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Polyglot Parry I
Polyglot Parry II

© 2015 – 2016 Bryan A. J. Parry

 

Shadow-outline @FiatLingua #conlang

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A nonce word is one made up on the spot, for the occasion — a one-off, one-time-use word, as it were. Recently I wanted to say “silhouette”, but the word would not come to mind — so instead, shadow-outline plopped out.

I was immediately struck with how elegant and self-explanatory this nonce word is. Since then I’ve tried slipping it into conversation, but that’s been quite hard — how often do we talk about “silhouettes”, in any case? But when I have used it, it seems to have gone down well. That is, nobody has noticed I’ve smuggled in a made-up word — and I seem to have been clearly understood(!)

So there we are. Shadow-outline. A nonce word worth keeping around, perhaps? (if I do say so myself) And it also does away with remembering how to spell that Frenchy word S-I-L-H-O-U-E-T-T-E.

© 2015 Bryan A. J. Parry

this post originally appeared on my other blog Wrixlings: https://wrixlings.wordpress.com/2015/11/24/shadow-outline/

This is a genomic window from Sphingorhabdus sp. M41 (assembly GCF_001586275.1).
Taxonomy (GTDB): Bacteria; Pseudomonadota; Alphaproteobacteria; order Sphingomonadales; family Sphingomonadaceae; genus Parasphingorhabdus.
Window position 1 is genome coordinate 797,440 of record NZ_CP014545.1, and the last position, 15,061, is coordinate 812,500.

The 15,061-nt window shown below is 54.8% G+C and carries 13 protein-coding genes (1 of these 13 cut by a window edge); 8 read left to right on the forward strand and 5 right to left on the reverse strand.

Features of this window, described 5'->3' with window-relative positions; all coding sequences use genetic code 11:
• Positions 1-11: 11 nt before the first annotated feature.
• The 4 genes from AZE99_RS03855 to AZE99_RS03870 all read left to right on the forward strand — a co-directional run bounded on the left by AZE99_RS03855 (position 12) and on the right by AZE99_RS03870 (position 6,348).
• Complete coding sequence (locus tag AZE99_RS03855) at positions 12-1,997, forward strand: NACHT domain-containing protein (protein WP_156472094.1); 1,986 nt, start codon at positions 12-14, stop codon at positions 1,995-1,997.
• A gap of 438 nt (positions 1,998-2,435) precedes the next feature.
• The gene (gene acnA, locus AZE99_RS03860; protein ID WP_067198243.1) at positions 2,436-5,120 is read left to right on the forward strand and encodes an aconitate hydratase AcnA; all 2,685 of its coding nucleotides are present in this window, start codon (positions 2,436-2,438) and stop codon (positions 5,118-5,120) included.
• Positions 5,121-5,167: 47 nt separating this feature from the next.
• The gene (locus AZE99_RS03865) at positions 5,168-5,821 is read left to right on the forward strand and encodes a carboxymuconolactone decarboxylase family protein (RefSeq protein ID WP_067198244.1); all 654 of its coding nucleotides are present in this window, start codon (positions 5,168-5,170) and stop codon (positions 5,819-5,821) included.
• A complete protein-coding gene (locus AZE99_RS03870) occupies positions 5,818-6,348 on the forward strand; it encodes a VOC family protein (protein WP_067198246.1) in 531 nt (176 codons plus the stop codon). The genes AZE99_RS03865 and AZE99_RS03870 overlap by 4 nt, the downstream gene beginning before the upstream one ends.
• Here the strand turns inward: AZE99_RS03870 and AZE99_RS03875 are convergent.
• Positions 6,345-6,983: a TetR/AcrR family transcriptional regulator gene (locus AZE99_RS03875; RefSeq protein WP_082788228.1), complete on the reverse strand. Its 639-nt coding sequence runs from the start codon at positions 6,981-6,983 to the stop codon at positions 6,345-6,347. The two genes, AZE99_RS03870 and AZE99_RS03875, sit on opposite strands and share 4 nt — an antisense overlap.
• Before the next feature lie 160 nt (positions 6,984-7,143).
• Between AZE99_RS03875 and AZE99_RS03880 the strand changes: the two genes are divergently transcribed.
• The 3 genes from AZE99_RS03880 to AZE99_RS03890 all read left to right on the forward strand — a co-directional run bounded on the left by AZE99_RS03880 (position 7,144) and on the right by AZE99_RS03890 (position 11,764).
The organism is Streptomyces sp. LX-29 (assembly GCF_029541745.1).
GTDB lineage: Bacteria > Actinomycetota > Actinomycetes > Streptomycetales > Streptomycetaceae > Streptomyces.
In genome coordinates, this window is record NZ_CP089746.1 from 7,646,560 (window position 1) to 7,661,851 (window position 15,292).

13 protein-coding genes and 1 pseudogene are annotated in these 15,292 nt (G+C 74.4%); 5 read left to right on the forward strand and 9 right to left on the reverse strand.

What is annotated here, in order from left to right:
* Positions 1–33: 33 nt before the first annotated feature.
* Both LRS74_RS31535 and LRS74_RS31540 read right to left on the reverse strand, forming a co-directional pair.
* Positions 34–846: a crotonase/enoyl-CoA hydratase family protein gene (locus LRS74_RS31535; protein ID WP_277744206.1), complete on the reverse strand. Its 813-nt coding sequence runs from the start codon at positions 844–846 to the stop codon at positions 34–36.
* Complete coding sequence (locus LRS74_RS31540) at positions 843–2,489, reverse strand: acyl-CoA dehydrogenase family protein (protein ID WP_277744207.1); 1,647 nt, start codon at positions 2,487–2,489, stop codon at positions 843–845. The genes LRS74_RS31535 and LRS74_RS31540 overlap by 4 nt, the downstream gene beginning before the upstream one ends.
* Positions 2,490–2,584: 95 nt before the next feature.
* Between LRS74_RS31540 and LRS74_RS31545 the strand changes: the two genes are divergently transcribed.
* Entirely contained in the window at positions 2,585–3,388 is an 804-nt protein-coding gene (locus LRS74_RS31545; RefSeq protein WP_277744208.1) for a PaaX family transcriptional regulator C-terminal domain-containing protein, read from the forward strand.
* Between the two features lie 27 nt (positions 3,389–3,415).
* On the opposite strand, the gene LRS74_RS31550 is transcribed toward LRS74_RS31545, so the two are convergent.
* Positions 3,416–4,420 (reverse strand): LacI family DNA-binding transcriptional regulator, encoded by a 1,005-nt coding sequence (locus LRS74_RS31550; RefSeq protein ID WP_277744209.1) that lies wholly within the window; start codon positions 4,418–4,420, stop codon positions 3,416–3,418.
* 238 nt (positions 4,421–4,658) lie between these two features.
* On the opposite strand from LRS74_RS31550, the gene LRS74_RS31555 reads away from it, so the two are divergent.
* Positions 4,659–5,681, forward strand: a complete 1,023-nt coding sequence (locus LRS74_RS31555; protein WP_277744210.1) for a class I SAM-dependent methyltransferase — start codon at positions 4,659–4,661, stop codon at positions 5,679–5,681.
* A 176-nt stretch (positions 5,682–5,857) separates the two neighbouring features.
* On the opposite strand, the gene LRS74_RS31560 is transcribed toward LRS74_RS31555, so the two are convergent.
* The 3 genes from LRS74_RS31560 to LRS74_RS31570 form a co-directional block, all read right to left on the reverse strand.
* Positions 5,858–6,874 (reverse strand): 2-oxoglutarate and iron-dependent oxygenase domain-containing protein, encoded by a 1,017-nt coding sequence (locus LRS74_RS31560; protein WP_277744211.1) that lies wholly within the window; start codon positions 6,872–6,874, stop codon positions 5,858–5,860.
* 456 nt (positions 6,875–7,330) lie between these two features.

featured image from https://en.m.wikipedia.org/wiki/Silhouette#/media/
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Hacking Portuguese

 

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I’ve stumbled upon this amazing website for learning Portuguese, and I just wanted to share it with you all.

http://hackingportuguese.com/

Enjoy!

featured image from http://upload.wikimedia.org/wikipedia/commons/c/cf/Flags_of_Brazil_and_Portugal.svg

Rationalisation Measures

plainenglishNOTpngThe company that runs my workplace is changing. The new company recently sent a document through to all staff. This is such delightful gibberish that I just had to share it.

Restructure
CENSORED* will be a clustered model which may result in the requirement for less staff to undertake certain jobs where rationalisation can be achieved by combining roles and responsibilities or due to the terms of the contract resulting in the requirement for less staff in certain areas.

Wow. I mean… wow. Words fail me. There’s so much wrong with this sentence — and yes, check it out again, that is one sentence! Some lowlights:

  • 46 + word long sentence
  • “…clustered model…”
  • “…where rationalisation can be achieved…”

And the document just goes on and on.

But to be fair to my (new) company, this type of language is standard. But standard or not, it just isn’t on. There was a genius quote in the Evening Standard** by Lucy Tobin recently. She’s slagging off email etiquette, particularly that of employers(!) I want to share one of the zingers she comes out with:

This is what happens when managers who learned “how to deal with people” in a two-day module at business school are released into the community.